Are glory days of DCU Center (Centrum) long gone? Certainly not.


Sandy Dunn and John Brissette
 |  Telegram & Gazette

A recap of the incredible concert success of the Centrum (now the DCU Center), particularly in the early years after it opened, with 700 plus concerts to date and millions of visitors to downtown Worcester is something for the entire community to boast about. 

But this is just a small part of the story. The prolific ability for Worcester and the venue to draw the attention of artists and concert attendees during the “perfect storm” in the 1980s, as quoted from Richard Krezwick in a recent Sunday Telegram article, resulted in incredible brand recognition for the venue as well as introducing the city of Worcester to a huge New England population and well beyond, who had never visited in the past. 

But looking at the venue’s success through the narrow lens of concerts is a certain miss and doesn’t recognize its true glory. Like many industries that change and evolve, the 1980s’ perfect storm passed and the music industry began to dramatically change.

Gone are the Strawberry record stores, the rock rivalry of WBCN (off air) and WAAF (now a Christian station), along with cheap tickets and t-shirts. Since the early years, five large new venues have been added in the immediate market plus Mohegan Sun, Fenway Park and Gillette Stadium are part of the mix. 

The amphitheater circuit looms large for outdoor shows and is often preferred by many artists.  As the changes began, ASM Global (then SMG), the private management company for the facility had the foresight and ability

to evolve the calendar of events to ensure the venue continued to thrive.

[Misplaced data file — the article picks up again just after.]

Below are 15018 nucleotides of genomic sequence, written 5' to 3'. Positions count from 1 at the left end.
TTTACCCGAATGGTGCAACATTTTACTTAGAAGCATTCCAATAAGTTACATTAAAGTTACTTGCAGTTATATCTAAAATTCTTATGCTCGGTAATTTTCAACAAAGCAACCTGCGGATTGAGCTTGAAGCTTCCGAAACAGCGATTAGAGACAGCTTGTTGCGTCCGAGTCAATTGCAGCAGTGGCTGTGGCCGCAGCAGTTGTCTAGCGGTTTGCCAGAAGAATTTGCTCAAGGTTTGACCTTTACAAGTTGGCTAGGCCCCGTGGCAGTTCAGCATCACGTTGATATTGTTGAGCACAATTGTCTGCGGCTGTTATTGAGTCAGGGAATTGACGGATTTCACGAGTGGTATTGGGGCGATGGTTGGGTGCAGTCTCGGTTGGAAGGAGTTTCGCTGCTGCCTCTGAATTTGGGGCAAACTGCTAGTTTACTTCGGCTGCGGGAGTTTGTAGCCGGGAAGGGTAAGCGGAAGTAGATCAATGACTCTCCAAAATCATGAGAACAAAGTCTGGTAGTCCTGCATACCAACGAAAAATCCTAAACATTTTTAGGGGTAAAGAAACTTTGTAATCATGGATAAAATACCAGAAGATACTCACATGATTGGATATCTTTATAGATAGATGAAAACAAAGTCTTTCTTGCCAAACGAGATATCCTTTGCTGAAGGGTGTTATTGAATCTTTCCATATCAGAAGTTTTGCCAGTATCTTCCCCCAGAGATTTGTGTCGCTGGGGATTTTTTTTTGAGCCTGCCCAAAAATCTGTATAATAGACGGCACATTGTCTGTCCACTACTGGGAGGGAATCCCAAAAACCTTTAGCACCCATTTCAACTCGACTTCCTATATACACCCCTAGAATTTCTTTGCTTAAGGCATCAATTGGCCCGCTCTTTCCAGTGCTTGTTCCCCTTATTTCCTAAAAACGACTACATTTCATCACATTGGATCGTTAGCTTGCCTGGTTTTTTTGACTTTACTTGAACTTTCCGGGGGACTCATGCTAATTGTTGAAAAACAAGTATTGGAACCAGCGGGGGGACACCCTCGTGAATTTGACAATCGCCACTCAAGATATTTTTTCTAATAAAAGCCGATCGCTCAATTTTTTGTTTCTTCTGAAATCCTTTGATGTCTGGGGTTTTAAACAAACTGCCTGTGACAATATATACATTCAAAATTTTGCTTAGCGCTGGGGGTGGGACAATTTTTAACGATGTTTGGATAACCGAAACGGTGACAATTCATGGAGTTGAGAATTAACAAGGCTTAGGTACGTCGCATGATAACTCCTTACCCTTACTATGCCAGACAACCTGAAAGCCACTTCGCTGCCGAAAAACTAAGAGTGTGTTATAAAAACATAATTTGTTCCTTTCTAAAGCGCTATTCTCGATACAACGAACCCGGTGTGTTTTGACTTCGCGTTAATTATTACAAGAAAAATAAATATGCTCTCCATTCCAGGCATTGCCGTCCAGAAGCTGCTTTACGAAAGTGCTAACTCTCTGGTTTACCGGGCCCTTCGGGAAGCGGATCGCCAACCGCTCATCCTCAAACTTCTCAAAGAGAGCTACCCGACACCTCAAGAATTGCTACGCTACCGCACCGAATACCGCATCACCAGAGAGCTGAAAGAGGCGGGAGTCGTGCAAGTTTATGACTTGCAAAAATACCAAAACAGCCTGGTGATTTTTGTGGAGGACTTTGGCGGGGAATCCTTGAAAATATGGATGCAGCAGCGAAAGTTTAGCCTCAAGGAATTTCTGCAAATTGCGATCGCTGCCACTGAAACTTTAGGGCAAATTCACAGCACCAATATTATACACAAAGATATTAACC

In addition, the City of Worcester through the Civic Center Commission had the fortitude to expand the complex opening the convention center in 1997, 25 years ago. Adapting to new audiences, changes in the competitive environment and expanding the positive impact to the community, including 650-plus employees, have all led to the current success.

The parcels surrounding the facility finally began to show development with the first completion in 1995 being St. Vincent Hospital. The Hilton Garden, the new courthouse, Mercantile Center, the MTB garage and the reimagined Galleria in the years to follow have positively changed the downtown landscape. 

The Convention Center added to overnight stays and feet on the surrounding streets not seen before with just an arena. The addition of a hockey team 20 years ago demonstrated the value of year-round community initiatives with youth groups, hospitals, charities, and more. 

Both the Worcester Railers and the Massachusetts Pirates are committed to these activities in the greater region raising hundreds of thousands of dollars and the spirits of central Massachusetts while also building Worcester’s name throughout North America.

The DCU Center is proud of its heritage and its current diverse array of live entertainment today including concerts! Posting an operating profit in 38 of the last 40 years with the only two years requiring a subsidy being amidst a nationwide pandemic that shuttered the live event industry. 

Even during this time, the DCU Center stood up as a critical community asset when it served as a field hospital during a time of need.

Are the DCU Center (Centrum) glory days long gone? Certainly not.

John Brissette is chairman of the Worcester Civic Center Commission. Sandy Dunn is general manager, ASM Global, DCU Center.

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